On a clear night, you could pick up AM signals from almost everywhere. Once, near the end of AM radio’s primacy, I laid out on a picnic table while camping near lake Mead, staring up at the stars. The Las Vegas station had it was 2 a.m. and 109 degrees. Depressed, I turned the dial, sought through the panoply of sounds and voices, seeking something different. I landed on Bobby “Blue” Bland, “Turn on Your Lovelight” followed by some Dr. John live cut from Jupiter. The station was out of Chicago.
Maybe some of you remember when AM radio was Mr. And Mrs. American and all the ships at sea. Maybe some of you remember when an AM radio was all you had to listen to in your truck as you tried to navigate your way to the next pasture. On the other hand, maybe you remember American Idol as your first election.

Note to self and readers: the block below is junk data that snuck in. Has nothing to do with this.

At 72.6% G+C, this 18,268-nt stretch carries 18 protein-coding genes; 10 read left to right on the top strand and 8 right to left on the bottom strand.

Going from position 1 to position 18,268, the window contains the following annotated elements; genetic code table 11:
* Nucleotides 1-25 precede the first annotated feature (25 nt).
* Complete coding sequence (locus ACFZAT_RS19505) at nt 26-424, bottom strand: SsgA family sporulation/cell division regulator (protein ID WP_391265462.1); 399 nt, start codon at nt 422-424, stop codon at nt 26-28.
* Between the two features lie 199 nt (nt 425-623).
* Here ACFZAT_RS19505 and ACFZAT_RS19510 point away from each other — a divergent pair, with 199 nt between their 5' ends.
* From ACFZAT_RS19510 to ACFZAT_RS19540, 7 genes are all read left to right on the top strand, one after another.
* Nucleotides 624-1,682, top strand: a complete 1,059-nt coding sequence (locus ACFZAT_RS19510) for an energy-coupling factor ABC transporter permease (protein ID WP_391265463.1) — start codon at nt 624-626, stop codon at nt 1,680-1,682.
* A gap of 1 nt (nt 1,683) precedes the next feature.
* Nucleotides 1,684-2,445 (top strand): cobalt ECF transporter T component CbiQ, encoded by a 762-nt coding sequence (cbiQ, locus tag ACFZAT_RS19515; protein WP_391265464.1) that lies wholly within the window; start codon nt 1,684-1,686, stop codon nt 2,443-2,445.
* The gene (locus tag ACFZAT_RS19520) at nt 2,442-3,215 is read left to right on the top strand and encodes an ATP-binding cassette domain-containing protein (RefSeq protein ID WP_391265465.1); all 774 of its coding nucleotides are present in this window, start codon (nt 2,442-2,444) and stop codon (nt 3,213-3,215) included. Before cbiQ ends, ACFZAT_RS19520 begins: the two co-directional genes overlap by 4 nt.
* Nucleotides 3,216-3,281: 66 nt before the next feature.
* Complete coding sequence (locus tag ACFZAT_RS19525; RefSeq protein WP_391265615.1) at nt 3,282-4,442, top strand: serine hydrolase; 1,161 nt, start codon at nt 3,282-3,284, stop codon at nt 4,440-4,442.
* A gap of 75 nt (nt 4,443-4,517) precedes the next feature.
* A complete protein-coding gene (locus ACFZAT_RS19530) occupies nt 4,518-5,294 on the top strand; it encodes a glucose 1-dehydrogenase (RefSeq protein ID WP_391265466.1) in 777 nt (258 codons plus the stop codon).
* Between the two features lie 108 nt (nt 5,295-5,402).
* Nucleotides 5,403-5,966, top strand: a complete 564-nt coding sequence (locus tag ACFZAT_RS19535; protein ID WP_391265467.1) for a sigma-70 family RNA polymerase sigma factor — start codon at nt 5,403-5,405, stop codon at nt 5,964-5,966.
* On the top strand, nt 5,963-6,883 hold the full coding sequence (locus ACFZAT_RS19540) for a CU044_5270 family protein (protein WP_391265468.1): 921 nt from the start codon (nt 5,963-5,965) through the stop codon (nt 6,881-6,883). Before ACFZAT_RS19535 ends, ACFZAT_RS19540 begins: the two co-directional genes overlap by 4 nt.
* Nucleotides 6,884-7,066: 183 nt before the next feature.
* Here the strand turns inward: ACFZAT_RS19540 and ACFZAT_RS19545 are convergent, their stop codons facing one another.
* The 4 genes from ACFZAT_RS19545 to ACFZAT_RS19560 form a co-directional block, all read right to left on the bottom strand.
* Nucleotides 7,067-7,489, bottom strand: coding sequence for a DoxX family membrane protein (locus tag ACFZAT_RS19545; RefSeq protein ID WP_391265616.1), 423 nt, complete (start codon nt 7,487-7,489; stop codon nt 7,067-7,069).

I remember that night in the tent, threading it onwards to the mercurial end of Top 40 radio.
Somewhere in the ’70s, corporations began buying up radio stations as they discovered FM’s sonic and financial potential. Rock took the lead, taking just a few years to distill its listeners tastes to a singular format, mostly void of black artists (“Jimi!” being the lone exception). Other formats followed and, soon, you had all this, or all that, but nothing else.
With Satellite or streaming Internet radio, you have all this, that, and even all them (or him) — all the time. Yet, things haven’t happened the way that they might have. Music has evolved in a way its industry has not, often times in defiance of the corporate fatcat’s greedy designs.